“Principia Metaphysica”, Philosophy 1964
New Essays on Plato and Aristotle (edited by R. Bambrough), 1965
“Unanswerable Questions”, Proceedings of the Aristotelian Society Supplement 1966
Plato, Popper and Politics (edited by R. Bambrough), 1967
Reason, Truth and God 1969
“Foundations”, Analysis, 1970
“Objectivity and Objects”, Proceedings of the Aristotelian Society 1971-72
“How to Read Wittgenstein”, in Understanding Wittgenstein, Royal Institute of Philosophy 1972-3
“The Shape of Ignorance”, in Lewis (ed) Contemporary British Philosophy, 1976
Introduction & Notes to Plato’s Republic (Lindsay trans.), 1976
Conflict and the Scope of Reason, 1974; also in Ratio 1978
“Intuition and the Inexpressible” in Katz (ed) Mysticism & Philosophical Analysis, 1978
Moral Scepticism and Moral Knowledge, 1979
“Thought, Word and Deed”, Proceedings of Aristotelian Society Supplement 1980
“Peirce, Wittgenstein and Systematic Philosophy”, MidWest Studies in Philosophy, 1981
“The Scope of Reason: An Epistle to the Persians”, in Objectivity and Cultural Divergence, Royal Institute of Philosophy, 1984
“Principia Metaphysica: The Scope of Reason” also known as “The Roots of Reason”; a work and manuscript mentioned several times but now unknown.
Of course it’s more likely Cambridge Philosophy fails to move from its inertia, is uninterested in what I have outrageously called “Cambridge Philosophy”, and instead continues to provide the homogeneous, Americanized, philosophical product that is available in Australia, North America, Oxford etc.
If so, People, not to worry…. enjoy all this “Cambridge Philosophy” at your leisure… and come to see me… in India…
[Postscript 1 from Twitter 22 November 2017: I was still not in Kindergarten
when Wisdom delivered his Virginia Lectures:
published decades later in 1991 which I bought at a Bethesda bookshop in 1993…I had been to see Prof SF Barker at Johns Hopkins too. I regret I was too scared to meet Wisdom in 1982 when Bambrough suggested it. But yes for a few decades now I have single-handedly restored the work of Wisdom and Bambrough. My intellectual debt to Britain repaid with interest…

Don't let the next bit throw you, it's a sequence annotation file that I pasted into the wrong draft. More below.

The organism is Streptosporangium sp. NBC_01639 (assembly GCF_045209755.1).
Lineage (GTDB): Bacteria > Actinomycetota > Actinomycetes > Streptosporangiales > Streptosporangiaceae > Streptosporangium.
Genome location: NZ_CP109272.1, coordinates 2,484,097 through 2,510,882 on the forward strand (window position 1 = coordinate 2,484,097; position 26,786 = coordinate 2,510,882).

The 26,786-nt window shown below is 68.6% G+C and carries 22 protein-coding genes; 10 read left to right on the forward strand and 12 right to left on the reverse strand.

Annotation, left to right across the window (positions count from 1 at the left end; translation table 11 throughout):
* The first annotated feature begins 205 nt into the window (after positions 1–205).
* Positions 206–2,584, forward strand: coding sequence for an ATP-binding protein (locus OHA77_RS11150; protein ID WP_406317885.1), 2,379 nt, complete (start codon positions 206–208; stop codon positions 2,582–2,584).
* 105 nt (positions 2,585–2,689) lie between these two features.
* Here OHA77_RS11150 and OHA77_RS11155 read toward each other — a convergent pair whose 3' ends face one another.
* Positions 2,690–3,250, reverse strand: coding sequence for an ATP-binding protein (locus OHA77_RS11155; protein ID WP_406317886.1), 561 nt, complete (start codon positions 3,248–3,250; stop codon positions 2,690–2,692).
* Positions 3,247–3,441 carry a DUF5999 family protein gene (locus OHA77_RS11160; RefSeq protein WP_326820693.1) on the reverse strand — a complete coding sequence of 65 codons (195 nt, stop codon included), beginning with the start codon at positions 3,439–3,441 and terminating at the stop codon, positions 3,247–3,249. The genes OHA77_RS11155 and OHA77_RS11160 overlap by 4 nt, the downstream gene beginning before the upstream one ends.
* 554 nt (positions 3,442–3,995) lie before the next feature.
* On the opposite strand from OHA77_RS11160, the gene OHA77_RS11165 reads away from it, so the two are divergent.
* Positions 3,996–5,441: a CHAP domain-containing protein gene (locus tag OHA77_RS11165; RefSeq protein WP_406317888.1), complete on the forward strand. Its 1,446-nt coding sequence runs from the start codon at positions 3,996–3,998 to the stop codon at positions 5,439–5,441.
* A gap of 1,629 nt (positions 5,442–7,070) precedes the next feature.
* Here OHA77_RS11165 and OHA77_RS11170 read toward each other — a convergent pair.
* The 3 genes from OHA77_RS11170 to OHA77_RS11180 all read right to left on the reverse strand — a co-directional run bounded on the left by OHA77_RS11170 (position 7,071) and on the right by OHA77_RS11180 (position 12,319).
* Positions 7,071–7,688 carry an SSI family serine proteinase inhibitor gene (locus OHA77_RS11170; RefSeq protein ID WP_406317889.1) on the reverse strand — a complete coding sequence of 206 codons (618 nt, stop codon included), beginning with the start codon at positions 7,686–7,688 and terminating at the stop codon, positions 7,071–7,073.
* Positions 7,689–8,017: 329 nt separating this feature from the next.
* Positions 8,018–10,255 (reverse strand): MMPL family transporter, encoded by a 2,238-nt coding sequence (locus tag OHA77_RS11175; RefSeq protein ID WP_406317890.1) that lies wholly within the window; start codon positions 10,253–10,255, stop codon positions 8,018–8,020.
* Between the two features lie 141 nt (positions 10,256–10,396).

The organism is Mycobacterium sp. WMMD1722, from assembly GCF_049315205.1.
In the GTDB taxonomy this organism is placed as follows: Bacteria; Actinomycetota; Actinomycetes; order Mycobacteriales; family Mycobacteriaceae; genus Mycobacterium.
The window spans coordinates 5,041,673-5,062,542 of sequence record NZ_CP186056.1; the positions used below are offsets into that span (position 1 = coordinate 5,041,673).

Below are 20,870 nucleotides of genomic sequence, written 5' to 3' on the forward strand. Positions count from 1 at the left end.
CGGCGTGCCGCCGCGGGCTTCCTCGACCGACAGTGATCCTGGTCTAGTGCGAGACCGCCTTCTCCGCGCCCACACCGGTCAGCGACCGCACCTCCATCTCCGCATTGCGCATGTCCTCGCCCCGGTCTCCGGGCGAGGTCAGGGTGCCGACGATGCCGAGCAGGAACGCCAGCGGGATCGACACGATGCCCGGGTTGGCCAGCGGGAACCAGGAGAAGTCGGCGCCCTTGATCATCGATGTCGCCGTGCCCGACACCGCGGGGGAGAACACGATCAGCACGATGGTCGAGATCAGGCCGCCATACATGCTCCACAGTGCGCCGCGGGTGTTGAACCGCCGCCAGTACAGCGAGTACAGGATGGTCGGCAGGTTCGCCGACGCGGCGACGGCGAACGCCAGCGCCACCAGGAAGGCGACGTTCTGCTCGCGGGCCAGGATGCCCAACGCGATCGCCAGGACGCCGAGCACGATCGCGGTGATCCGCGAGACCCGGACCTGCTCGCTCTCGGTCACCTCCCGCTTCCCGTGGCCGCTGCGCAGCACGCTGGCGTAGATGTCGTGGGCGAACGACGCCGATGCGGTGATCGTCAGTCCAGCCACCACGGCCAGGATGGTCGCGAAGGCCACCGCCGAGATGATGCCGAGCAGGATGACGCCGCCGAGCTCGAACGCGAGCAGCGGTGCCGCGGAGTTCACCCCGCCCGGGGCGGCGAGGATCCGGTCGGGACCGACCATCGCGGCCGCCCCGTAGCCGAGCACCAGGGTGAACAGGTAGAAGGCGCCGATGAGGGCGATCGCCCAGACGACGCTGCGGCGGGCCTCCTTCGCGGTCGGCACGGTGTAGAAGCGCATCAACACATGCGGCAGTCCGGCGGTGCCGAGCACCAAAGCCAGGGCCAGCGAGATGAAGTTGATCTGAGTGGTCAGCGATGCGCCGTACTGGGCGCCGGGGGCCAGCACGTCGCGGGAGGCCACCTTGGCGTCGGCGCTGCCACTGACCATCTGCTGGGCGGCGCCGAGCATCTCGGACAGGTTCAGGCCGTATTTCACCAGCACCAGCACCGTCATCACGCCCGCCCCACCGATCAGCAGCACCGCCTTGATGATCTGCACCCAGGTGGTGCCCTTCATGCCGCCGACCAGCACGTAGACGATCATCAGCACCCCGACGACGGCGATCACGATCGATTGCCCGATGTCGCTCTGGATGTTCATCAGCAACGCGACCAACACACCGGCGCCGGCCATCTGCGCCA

Postscript 2 from Twitter 9 January 2018 What is remarkable is John Wisdom’s Virginia Lectures 1957, published eventually in 1991 as *Proof and Explanation*, remain as fresh as a daisy if you read them now in 2018… It was the pre Elvis Presley age in music! ]
March 21, 2009 — drsubrotoroy
In Vicky, Cristina, Barcelona the three American men, and especially the seemingly insufferable Doug, are drawn in stark contrast to the two or three Spaniards. Woody Allen often writes his movies too and has apparently written this one, so the lengthy monologues that might be emerging from a character and seem to be spoken by a Johannson or Hall here might just as easily have been spoken by Allen himself in an appearance in one of his previous movies.
But not in case of the WASP-men. What is Doug made to talk about throughout? Domestic nesting behaviour, shopping, how to please parents and society: all conventionally, stereotypically, feminine, not masculine, subjects of conversation. His fellow male WASPs are no better. The most that comes out by way of masculinity is talk of a little sports or a little gadgetry. That’s it. On balance, the WASP-men in Vicky, Cristina, Barcelona are made to come across as effete hedonistic characters – though ones holding elite expensive jobs.
Contrast that with Juan Antonio and his father who can talk about or enact nothing but creative deeds whether painting in case of the son or poetry in case of the father or making love to women in case of both.
Of course this is fantasy and there is dramatic license being taken here because creative artists possessing the kind of masculine integrity these two men portray tend in reality to be hungry and impecunious and angry and unkempt, not living in marvelous clean mansions that attract the Marie-Elenas of the world to their beds. If they had inherited wealth they might have tended to squander it rather than find artistic genius and good taste, not merely in one generation but over two.